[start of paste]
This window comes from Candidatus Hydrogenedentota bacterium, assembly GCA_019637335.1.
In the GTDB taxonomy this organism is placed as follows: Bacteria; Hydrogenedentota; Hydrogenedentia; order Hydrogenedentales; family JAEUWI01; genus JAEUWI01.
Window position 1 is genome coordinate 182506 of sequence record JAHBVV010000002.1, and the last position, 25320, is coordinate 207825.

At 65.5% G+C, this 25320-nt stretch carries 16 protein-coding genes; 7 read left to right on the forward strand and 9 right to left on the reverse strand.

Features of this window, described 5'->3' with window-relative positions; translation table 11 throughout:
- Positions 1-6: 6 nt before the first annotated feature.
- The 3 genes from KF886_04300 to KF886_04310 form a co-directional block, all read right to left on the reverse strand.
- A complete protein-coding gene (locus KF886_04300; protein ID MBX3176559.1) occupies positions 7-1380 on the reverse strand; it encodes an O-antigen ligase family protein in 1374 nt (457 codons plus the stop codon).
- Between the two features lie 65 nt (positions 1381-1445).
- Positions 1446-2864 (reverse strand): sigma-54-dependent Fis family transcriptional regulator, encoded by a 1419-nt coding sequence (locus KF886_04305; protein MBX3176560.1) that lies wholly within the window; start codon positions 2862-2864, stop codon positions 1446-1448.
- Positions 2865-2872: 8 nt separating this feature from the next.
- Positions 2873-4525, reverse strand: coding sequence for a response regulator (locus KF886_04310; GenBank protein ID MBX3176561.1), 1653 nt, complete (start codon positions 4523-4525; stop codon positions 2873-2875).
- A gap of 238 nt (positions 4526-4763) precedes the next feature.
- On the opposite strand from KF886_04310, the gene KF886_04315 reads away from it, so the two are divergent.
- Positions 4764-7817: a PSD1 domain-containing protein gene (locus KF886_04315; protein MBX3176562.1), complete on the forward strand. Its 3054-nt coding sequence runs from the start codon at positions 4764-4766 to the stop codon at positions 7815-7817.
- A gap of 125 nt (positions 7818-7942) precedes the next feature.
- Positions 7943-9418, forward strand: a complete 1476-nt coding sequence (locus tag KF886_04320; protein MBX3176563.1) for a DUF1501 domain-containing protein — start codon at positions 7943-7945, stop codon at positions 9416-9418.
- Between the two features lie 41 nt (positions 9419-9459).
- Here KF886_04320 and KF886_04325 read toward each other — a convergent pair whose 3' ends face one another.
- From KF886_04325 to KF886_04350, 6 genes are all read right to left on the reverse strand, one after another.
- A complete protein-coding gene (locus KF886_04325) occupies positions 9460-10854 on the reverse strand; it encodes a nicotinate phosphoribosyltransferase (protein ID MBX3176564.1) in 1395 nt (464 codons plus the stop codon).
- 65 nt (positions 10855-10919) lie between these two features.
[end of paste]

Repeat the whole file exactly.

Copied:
This window comes from Candidatus Hydrogenedentota bacterium, assembly GCA_019637335.1.
In the GTDB taxonomy this organism is placed as follows: Bacteria; Hydrogenedentota; Hydrogenedentia; order Hydrogenedentales; family JAEUWI01; genus JAEUWI01.
Window position 1 is genome coordinate 182506 of sequence record JAHBVV010000002.1, and the last position, 25320, is coordinate 207825.

At 65.5% G+C, this 25320-nt stretch carries 16 protein-coding genes; 7 read left to right on the forward strand and 9 right to left on the reverse strand.

Features of this window, described 5'->3' with window-relative positions; translation table 11 throughout:
- Positions 1-6: 6 nt before the first annotated feature.
- The 3 genes from KF886_04300 to KF886_04310 form a co-directional block, all read right to left on the reverse strand.
- A complete protein-coding gene (locus KF886_04300; protein ID MBX3176559.1) occupies positions 7-1380 on the reverse strand; it encodes an O-antigen ligase family protein in 1374 nt (457 codons plus the stop codon).
- Between the two features lie 65 nt (positions 1381-1445).
- Positions 1446-2864 (reverse strand): sigma-54-dependent Fis family transcriptional regulator, encoded by a 1419-nt coding sequence (locus KF886_04305; protein MBX3176560.1) that lies wholly within the window; start codon positions 2862-2864, stop codon positions 1446-1448.
- Positions 2865-2872: 8 nt separating this feature from the next.
- Positions 2873-4525, reverse strand: coding sequence for a response regulator (locus KF886_04310; GenBank protein ID MBX3176561.1), 1653 nt, complete (start codon positions 4523-4525; stop codon positions 2873-2875).
- A gap of 238 nt (positions 4526-4763) precedes the next feature.
- On the opposite strand from KF886_04310, the gene KF886_04315 reads away from it, so the two are divergent.
- Positions 4764-7817: a PSD1 domain-containing protein gene (locus KF886_04315; protein MBX3176562.1), complete on the forward strand. Its 3054-nt coding sequence runs from the start codon at positions 4764-4766 to the stop codon at positions 7815-7817.
- A gap of 125 nt (positions 7818-7942) precedes the next feature.
- Positions 7943-9418, forward strand: a complete 1476-nt coding sequence (locus tag KF886_04320; protein MBX3176563.1) for a DUF1501 domain-containing protein — start codon at positions 7943-7945, stop codon at positions 9416-9418.
- Between the two features lie 41 nt (positions 9419-9459).
- Here KF886_04320 and KF886_04325 read toward each other — a convergent pair whose 3' ends face one another.
- From KF886_04325 to KF886_04350, 6 genes are all read right to left on the reverse strand, one after another.
- A complete protein-coding gene (locus KF886_04325) occupies positions 9460-10854 on the reverse strand; it encodes a nicotinate phosphoribosyltransferase (protein ID MBX3176564.1) in 1395 nt (464 codons plus the stop codon).
- 65 nt (positions 10855-10919) lie between these two features.